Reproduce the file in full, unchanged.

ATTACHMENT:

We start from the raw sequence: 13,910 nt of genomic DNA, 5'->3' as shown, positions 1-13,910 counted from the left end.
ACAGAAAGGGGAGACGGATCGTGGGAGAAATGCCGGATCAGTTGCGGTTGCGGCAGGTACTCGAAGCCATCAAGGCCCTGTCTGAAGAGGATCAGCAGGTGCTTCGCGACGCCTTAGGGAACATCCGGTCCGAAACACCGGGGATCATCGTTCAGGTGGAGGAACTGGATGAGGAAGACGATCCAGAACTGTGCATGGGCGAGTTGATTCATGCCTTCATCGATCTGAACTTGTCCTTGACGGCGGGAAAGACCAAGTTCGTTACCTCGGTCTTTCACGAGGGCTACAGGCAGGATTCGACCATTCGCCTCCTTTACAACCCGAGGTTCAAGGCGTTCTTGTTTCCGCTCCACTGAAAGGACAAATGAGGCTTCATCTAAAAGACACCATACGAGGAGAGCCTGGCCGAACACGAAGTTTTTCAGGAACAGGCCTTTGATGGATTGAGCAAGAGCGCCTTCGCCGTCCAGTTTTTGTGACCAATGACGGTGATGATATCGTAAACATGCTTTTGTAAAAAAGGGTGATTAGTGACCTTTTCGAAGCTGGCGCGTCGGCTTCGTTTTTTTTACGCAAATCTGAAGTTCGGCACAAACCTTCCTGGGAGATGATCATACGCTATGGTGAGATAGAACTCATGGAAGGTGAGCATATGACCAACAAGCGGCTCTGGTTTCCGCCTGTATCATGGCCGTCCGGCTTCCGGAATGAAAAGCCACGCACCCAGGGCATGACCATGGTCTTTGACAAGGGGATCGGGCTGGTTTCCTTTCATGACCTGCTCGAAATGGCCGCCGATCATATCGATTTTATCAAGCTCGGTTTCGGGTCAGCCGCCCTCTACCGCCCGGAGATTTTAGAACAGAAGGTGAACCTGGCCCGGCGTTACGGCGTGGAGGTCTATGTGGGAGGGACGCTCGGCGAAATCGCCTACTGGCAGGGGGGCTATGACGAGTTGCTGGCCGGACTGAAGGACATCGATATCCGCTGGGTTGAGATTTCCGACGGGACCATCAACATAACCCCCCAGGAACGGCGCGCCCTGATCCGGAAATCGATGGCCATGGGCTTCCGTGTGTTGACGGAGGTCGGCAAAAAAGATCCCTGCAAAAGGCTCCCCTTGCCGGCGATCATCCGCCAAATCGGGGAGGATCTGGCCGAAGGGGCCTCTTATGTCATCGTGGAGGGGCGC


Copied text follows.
We start from the raw sequence: 13,910 nt of genomic DNA, 5'->3' as shown, positions 1-13,910 counted from the left end.
ACAGAAAGGGGAGACGGATCGTGGGAGAAATGCCGGATCAGTTGCGGTTGCGGCAGGTACTCGAAGCCATCAAGGCCCTGTCTGAAGAGGATCAGCAGGTGCTTCGCGACGCCTTAGGGAACATCCGGTCCGAAACACCGGGGATCATCGTTCAGGTGGAGGAACTGGATGAGGAAGACGATCCAGAACTGTGCATGGGCGAGTTGATTCATGCCTTCATCGATCTGAACTTGTCCTTGACGGCGGGAAAGACCAAGTTCGTTACCTCGGTCTTTCACGAGGGCTACAGGCAGGATTCGACCATTCGCCTCCTTTACAACCCGAGGTTCAAGGCGTTCTTGTTTCCGCTCCACTGAAAGGACAAATGAGGCTTCATCTAAAAGACACCATACGAGGAGAGCCTGGCCGAACACGAAGTTTTTCAGGAACAGGCCTTTGATGGATTGAGCAAGAGCGCCTTCGCCGTCCAGTTTTTGTGACCAATGACGGTGATGATATCGTAAACATGCTTTTGTAAAAAAGGGTGATTAGTGACCTTTTCGAAGCTGGCGCGTCGGCTTCGTTTTTTTTACGCAAATCTGAAGTTCGGCACAAACCTTCCTGGGAGATGATCATACGCTATGGTGAGATAGAACTCATGGAAGGTGAGCATATGACCAACAAGCGGCTCTGGTTTCCGCCTGTATCATGGCCGTCCGGCTTCCGGAATGAAAAGCCACGCACCCAGGGCATGACCATGGTCTTTGACAAGGGGATCGGGCTGGTTTCCTTTCATGACCTGCTCGAAATGGCCGCCGATCATATCGATTTTATCAAGCTCGGTTTCGGGTCAGCCGCCCTCTACCGCCCGGAGATTTTAGAACAGAAGGTGAACCTGGCCCGGCGTTACGGCGTGGAGGTCTATGTGGGAGGGACGCTCGGCGAAATCGCCTACTGGCAGGGGGGCTATGACGAGTTGCTGGCCGGACTGAAGGACATCGATATCCGCTGGGTTGAGATTTCCGACGGGACCATCAACATAACCCCCCAGGAACGGCGCGCCCTGATCCGGAAATCGATGGCCATGGGCTTCCGTGTGTTGACGGAGGTCGGCAAAAAAGATCCCTGCAAAAGGCTCCCCTTGCCGGCGATCATCCGCCAAATCGGGGAGGATCTGGCCGAAGGGGCCTCTTATGTCATCGTGGAGGGGCGC